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WASHINGTON, DC (WUSA9) -- You see them everywhere you turn, stacked like a totem pole, one on top of the other.

"Sometimes the sign tells you three or four different things. You almost have to have a PhD to understand the signs," says AAA Mid-Atlantic's John Townsend.

"It says here no parking in one direction, and right below it, it says two hour parking. That's pretty confusing," says Alan Savada.

The travel agent knows his way around the world. But, when it comes to getting around DC and understanding the parking signs, well, let's just say it's complicated.

"I got a $50 ticket for parking in a no loading zone where the sign said "no parking" seven cars away at the other end of the street. And, they wrote, "no parking" was the violation," he says.

But, according to the Alan Savada, the sign said he could park in that no loading zone after 6:30 p.m. So, when he left his car along Vermont Avenue back in August of 2011, he figured he could park there without a problem. When he returned a $50 ticket was slapped on his windshield. He has spent $110 plus more than two years trying to contest it.

He tells WUSA 9's Lesli Foster that it is worth it to fight the ticket. Savada says, "I'd pay $500 if I had to 'cause I'm right. They're wrong. And, when I'm right, I deserve the chance to prove my innocence."

Alan isn't the only one. People have taken to social media to air their frustrations. Many of those complaints about parking signs end up in the office of DC's parking Czar, Evian Patterson.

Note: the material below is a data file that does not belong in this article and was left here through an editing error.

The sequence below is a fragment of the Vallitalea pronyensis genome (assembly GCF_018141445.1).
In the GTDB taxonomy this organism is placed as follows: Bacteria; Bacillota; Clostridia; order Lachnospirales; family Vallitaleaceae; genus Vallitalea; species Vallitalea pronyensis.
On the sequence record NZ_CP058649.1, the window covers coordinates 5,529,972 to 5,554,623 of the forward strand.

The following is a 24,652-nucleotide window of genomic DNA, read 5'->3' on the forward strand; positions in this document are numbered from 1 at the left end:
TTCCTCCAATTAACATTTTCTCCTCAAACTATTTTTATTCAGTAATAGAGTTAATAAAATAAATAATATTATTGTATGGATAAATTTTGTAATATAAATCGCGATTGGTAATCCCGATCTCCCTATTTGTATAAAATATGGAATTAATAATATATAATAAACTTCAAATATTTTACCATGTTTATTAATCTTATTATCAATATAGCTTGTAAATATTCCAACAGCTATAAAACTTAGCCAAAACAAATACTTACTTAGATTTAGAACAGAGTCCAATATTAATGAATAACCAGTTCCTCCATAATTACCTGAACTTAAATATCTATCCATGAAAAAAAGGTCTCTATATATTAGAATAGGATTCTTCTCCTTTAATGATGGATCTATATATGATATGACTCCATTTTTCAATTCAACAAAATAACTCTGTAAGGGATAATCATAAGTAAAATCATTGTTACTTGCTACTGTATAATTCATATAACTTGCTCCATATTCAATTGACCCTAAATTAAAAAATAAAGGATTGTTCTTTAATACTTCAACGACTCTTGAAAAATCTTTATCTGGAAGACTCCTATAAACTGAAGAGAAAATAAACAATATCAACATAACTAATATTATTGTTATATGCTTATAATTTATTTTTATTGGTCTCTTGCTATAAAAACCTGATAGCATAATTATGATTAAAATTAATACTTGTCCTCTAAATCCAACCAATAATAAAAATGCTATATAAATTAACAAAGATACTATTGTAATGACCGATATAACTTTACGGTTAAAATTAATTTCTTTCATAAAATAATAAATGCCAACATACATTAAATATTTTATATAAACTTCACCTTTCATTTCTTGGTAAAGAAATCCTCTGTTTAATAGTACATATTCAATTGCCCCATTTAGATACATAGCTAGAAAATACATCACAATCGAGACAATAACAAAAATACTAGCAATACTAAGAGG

"We hear it all the time," says DDOT's City Wide Parking Programs Manager.

Patterson's office doesn't enforce parking violations, but they do put up the signs that can lead to them. We asked him to come out and help us decode the language. A good rule of thumb, red tells you where you can't park. The green sign is the most important part of the lineup.

Patterson says, "That'll tell you where can park."

Even those green signs can send a mixed message. Patterson says his agency is in the process of replacing the confusing parking signs with newer ones. Patterson says, "We account for the time that you can pay for two hours from 7 a.m. to 6:30 p.m. Monday through Saturday. and, then from 6:30 p.m. to 10 p.m. Monday through Friday, you can pay for three and half hours."

Those clearer signs aren't up everywhere. WUSA 9's Lesli Foster showed Patterson a stretch along 31st and M Streets in Georgetown that had her stumped. One sign said no parking loading zone, then there's the bus zone sign which means you can't park there either. Patterson says you can only park there Saturday and Sunday.

But, Lesli Foster points out to him that it's even more confusing because the multiple space meter says you can park for two hours Monday through Friday 9 a.m. to 4 p.m., and on Saturday from 7 a.m. to 6:30 p.m. It was a stretch filled with a lot of confusing information.

DDOT's Evian Patterson agreed and says, "This is something we would probably relocate or change the language here on the sign."

Patterson says the city is making changes to area's like this in hopes of cutting the sign clutter that can lead to confusion and parking fines.

"We need to search for better ways of regulating the streets, you know, language you can understand," he says.

Understanding is something residents like Alan Savada hope they'll get in their quest to get rid of tickets, they feel, they were powerless to avoid in the first place.

"Sometimes you just pay the fine because you can't be bothered with it. I do that. But, sometimes I also just say no, I am right. They are wrong. they're not going to get away with it this time," he says.

DDOT says it will continue to work to make their parking signs more user friendly. And if you have any concerns or need help navigating the signs or the city's streets, you can contact the agency's Call Center at 202-671-4625.

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